Please understand that clinical depression is a very real malady. However, the depressions people often feel have underlying emotional and spiritual causes. In such circumstances, the Great Physician (cf. Mark 2:17) can “heal the brokenhearted…” (Luke 4:18). Consider God’s prescription for depression.
Find some one to serve. A sure way to improve mental health is to turn our focus upon service. Is it not odd that Paul, a man imprisoned for his faith and who confesses having poured himself out in sacrifice and Service, could say, “I joy, and rejoice…” (Philippians 2:17). This flies in the face of the world’s conventional wisdom. Expending precious time and energy on someone else brings joy and happiness? That is antonymous to depression. Look for ways to encourage others, to brighten and cheer the sick, the unfaithful, or those you know in adverse circumstances. When you do, your efforts will have a double effect. You will be helping not only the struggler, but also yourself.
Find some time to meditate. Many of the people with whom I speak who are suffering from depression admit to being distant from God. They typically do not read and study the Bible regularly, nor do they consistently pray to Him. When doing both more faithfully is suggested, they often discount or dismiss the value of both in aiding their state of mind. Yet, “the proof is in the pudding.” Diligent Bible students are given promises and reassurances of God’s help and power that they see fulfilled in their daily lives. Comfort and peace are side effects of regular Bible reading. Through prayer, one gets the Sense that there is One who is listening, who sympathizes and who cares. Faithful prayer coupled with faithful living yields confidence and coping ability. Meditation works! Delight follows meditation (Psalm 119:15). Strength follows meditation (Psalm 119:27-28). Depression may be defeated by saying, with our deeds, what David wrote, “Let my meditation be pleasing to Him; As for me, I shall be glad in the LORD” (Psalm 104:34).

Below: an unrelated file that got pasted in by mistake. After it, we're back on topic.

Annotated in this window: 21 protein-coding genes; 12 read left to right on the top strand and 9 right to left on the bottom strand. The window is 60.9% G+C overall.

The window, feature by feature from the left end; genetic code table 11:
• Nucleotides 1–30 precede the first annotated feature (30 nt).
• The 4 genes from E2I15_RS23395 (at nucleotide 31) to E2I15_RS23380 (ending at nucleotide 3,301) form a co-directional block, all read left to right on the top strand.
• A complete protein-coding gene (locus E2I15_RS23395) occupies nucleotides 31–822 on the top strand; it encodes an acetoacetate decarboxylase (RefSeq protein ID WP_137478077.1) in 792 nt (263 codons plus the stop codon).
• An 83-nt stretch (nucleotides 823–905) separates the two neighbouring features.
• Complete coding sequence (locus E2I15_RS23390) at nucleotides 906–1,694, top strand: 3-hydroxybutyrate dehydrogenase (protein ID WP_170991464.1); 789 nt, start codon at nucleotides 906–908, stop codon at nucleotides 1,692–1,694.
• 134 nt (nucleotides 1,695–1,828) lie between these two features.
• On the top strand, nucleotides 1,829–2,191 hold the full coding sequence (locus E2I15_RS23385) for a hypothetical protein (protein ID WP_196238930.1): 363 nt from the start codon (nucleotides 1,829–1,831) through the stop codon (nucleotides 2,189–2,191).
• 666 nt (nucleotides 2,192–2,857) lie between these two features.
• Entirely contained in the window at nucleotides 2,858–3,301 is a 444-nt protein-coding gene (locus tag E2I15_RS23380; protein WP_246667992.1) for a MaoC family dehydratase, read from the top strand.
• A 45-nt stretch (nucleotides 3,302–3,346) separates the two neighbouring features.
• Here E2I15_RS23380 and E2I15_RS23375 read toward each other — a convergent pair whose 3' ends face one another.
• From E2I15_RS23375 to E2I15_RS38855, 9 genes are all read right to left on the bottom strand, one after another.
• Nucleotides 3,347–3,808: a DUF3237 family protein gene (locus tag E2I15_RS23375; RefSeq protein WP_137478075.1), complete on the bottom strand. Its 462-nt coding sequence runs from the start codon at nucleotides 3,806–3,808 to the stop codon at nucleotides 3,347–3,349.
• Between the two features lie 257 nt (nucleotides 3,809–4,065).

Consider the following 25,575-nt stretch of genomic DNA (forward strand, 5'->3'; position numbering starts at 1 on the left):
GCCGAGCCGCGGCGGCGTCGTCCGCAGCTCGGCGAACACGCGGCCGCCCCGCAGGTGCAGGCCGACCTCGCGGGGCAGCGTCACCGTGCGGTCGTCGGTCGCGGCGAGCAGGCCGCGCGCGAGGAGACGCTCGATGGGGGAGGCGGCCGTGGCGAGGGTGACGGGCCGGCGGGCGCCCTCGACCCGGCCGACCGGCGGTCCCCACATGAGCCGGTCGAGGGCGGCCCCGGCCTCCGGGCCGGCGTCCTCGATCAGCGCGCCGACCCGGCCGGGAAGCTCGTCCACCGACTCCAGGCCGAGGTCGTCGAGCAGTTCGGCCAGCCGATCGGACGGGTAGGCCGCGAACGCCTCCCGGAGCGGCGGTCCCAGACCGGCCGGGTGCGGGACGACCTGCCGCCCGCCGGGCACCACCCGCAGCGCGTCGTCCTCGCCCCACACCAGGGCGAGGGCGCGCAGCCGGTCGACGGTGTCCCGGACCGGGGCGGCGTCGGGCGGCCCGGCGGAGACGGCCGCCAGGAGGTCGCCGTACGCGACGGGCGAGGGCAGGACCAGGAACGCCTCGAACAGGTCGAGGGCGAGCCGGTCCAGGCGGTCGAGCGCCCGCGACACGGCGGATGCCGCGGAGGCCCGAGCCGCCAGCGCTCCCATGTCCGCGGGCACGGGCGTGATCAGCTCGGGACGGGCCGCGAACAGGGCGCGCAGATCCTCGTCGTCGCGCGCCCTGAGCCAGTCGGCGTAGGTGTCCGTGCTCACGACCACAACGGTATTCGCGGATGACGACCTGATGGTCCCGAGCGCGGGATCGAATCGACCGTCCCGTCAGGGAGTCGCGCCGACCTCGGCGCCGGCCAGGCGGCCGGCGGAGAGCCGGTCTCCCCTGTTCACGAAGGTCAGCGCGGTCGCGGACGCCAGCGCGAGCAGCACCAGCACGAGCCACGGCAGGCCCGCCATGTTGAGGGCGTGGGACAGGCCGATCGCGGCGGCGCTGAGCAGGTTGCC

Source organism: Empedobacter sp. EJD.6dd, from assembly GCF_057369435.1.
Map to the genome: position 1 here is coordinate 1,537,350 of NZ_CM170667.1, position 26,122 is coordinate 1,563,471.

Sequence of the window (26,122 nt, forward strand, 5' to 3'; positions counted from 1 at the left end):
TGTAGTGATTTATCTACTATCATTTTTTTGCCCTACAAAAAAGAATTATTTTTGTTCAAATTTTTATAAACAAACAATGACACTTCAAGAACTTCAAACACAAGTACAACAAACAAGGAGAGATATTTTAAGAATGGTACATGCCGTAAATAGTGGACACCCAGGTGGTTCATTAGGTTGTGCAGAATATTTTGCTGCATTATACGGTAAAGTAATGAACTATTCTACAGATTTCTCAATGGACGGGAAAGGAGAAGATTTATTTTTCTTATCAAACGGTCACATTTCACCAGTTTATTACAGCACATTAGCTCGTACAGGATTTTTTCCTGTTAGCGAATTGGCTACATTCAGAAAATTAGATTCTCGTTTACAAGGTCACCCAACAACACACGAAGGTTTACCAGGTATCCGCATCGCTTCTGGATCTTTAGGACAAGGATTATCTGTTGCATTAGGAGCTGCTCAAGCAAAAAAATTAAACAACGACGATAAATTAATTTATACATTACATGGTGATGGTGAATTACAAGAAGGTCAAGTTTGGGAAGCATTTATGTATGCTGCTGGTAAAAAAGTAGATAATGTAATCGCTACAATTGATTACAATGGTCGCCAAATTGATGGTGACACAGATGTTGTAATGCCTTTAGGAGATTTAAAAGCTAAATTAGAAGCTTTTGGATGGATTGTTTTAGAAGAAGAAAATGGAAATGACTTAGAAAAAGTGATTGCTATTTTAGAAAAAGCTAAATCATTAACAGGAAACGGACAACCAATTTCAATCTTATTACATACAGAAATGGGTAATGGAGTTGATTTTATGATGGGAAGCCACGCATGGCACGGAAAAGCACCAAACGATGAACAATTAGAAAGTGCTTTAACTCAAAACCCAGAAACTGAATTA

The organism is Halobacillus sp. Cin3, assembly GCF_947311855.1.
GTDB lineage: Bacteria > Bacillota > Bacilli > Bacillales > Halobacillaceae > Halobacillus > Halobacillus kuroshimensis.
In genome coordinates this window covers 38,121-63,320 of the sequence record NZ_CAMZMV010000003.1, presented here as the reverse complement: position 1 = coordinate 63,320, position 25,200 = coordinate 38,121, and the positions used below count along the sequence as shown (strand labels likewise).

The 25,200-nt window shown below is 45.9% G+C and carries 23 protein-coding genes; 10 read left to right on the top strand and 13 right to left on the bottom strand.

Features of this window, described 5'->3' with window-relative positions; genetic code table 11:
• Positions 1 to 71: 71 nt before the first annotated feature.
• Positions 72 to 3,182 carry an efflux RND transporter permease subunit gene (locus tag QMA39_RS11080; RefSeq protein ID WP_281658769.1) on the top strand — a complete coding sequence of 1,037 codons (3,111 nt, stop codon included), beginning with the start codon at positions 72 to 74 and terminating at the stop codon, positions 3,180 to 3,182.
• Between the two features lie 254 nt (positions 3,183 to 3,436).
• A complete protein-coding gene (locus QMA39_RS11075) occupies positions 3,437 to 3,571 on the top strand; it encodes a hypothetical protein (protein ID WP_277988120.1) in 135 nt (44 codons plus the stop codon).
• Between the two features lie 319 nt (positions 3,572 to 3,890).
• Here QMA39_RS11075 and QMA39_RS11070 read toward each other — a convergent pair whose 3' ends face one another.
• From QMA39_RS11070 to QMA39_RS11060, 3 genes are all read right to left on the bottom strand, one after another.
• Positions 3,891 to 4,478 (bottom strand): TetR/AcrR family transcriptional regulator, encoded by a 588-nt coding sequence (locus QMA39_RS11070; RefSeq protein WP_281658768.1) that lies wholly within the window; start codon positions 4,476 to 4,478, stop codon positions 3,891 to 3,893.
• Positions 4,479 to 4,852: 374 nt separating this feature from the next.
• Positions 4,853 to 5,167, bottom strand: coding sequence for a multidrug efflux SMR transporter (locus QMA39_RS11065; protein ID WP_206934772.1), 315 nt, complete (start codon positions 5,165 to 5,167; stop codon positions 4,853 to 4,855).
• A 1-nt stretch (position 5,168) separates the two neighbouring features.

Find some thing to eliminate. It may be doubt. All doubt, including self-doubt, ultimately points to a lack of faith in God. We may doubt that our circumstances will improve. We may doubt our own abilities. We may doubt God’s existence or ability to help. Such negative thinking must be reprogrammed. Remember, the Christian “can” (Philippians 4:13). It may be dread. Fear of future events, of social, economic, or emotional stress, or of interpersonal conflict all cause feelings of anxiety. Jesus says, “Don’t do this” (Matthew 6:25ff). Again, faith and trust in God is imperative. It may be disobedience to God. It is hard for one who believes in God, Christ, and the Holy Spirit to feel good about willfully continuing in a life of sin. Depression many times results [from continuing in sin, DR]. The solution is not killing the conscience, but amputating the sin problem. Guilt is a first cousin of depression, and guilt is a spiritual consequence of sinning. Failure to do what we know we should and committing what we know we should not causes all kinds of turmoil, including depression (cf. Romans 7:19-24).
Many years ago a young Midwestern lawyer suffered from such deep depression that his friends thought it best to keep all knives and razors out of his reach. He questioned his life’s calling and the prudence of even attempting to follow it through. During this time he wrote, “I am now the most miserable man living. Whether I shall ever be better, I cannot tell. I awfully forebode I shall not.” But somehow, from somewhere, Abraham Lincoln received the encouragement he needed, and the achievements of his life thoroughly vindicated his bout with discouragement.
So far as we know, Mr. Lincoln was not a Christian. Thus, those of us locked in the dungeon beneath the castle of despair have the key to the door of depression. His name is Christ (John 14:27)!
(Editor’s Note: There is a story that Lincoln was baptized into Christ during his presidency; there is no “hard” evidence, although the circumstances certainly indicate that the story may